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Recent Submissions

  • Report on the Spiny Lobster Fishery: Lobster Survey Report 2020.

    Seychelles Fishing Authority; Seychelles Fishing Authority (Seychelles Fishing AuthorityVictoria, Seychelles, 2020-12)
    The spiny lobster fishery has been conventionally managed by seasonal closures and limited access (license-limited) regulations implemented by the Seychelles Fishing Authority. These regulations have been in force to limit fishers primarily targeting coastal and shallow water stocks, where abundance is limited and easily accessible. In the past, assessments of fisheries dependent data have shown several significant declines in the coastal stocks when too many licenses are allocated or when the fishery remains open for 3 to 4 consecutive seasons. Consequently, the stock status is determined by assessing both fisheries dependent and independent (surveys) data. Results obtained are provided to managers with advice on whether the fishery should be opened or remain closed. The 2019-2020 lobster fishing season was opened after remaining closed for two consecutive seasons (2017-2018, 2018-2019, Figure 1). In October 2020, as part of the Participatory Lobster Monitoring Programme (PLMP) a fisheries independent survey was carried out to assess stock status at 20 sites around Mahé. The aim of this paper is to present the results of the PLMP survey and to present information on several stock indicators based on the combined data collected from the survey and the 2019-2020 fishing season. Moreover, it provides several recommendations and advice to managers on both fishery and survey to decision making on whether the 2020-2021 fishing season should be opened or remain closed.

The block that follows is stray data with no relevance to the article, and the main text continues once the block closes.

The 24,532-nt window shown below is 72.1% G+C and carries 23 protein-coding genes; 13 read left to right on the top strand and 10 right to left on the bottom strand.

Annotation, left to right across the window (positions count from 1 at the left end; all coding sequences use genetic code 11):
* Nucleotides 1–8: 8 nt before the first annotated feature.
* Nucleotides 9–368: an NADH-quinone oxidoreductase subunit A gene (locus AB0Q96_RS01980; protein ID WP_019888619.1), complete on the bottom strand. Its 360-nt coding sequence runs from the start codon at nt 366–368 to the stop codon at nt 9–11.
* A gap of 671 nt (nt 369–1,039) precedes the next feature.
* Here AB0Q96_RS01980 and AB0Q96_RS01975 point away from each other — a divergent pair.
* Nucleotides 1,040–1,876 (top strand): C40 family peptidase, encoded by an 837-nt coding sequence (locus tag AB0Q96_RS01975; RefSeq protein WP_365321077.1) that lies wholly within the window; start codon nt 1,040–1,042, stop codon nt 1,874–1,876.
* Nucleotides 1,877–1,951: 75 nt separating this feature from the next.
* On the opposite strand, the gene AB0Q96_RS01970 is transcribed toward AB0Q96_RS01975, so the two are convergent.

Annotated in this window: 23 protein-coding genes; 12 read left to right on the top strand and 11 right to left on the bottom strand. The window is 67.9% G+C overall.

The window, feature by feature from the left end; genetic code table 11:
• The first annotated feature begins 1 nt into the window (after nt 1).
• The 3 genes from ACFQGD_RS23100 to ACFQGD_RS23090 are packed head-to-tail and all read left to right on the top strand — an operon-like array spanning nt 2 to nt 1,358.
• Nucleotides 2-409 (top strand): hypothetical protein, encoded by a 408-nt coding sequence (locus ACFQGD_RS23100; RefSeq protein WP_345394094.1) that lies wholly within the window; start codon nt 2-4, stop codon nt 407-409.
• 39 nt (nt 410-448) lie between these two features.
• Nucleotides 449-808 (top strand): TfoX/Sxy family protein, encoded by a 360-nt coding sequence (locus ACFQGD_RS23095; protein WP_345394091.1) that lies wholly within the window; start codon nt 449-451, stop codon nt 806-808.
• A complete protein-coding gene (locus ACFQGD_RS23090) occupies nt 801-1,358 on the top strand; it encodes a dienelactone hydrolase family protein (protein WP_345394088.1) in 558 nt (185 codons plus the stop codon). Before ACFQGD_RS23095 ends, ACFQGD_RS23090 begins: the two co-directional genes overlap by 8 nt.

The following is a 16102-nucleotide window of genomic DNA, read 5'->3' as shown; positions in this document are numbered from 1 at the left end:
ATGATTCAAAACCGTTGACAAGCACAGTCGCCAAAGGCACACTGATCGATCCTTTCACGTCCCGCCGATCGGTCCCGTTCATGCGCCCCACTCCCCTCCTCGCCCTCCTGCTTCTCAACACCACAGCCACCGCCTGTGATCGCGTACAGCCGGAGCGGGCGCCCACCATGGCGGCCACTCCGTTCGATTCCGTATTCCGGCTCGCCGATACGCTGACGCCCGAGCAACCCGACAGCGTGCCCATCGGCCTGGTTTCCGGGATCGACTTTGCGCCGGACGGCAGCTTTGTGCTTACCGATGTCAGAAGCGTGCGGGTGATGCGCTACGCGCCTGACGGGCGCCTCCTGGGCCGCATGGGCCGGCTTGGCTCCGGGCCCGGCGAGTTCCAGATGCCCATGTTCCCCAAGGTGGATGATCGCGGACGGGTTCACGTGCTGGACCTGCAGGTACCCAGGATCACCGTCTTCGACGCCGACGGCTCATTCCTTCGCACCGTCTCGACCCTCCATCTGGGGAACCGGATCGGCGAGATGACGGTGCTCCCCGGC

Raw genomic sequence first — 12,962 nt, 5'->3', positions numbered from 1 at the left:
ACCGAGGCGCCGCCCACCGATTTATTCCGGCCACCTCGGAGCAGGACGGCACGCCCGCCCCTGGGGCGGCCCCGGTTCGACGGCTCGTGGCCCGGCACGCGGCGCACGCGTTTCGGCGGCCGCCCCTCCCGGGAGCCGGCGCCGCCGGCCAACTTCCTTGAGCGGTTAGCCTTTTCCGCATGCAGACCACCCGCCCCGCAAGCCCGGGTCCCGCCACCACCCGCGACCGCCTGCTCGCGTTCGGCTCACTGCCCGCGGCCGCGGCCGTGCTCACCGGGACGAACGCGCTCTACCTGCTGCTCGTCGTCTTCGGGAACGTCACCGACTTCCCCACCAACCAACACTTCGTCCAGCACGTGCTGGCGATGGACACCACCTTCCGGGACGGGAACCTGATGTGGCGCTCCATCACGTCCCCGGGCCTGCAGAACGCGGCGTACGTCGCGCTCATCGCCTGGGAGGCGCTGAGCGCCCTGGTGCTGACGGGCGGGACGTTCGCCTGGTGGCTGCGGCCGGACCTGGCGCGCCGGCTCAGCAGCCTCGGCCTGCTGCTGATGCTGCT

• Mahé Plateau trap and line fishery co-management plan. [Fisheries Act, 2014 (Act 20 of 2014) Pursuant to section 5(7) of the Fisheries Act, the Minister responsible for fisheries hereby publish...]

    Government of Seychelles; Seychelles Fishing Authority (Seychelles Fishing AuthorityVictoria, Seychelles, 2020)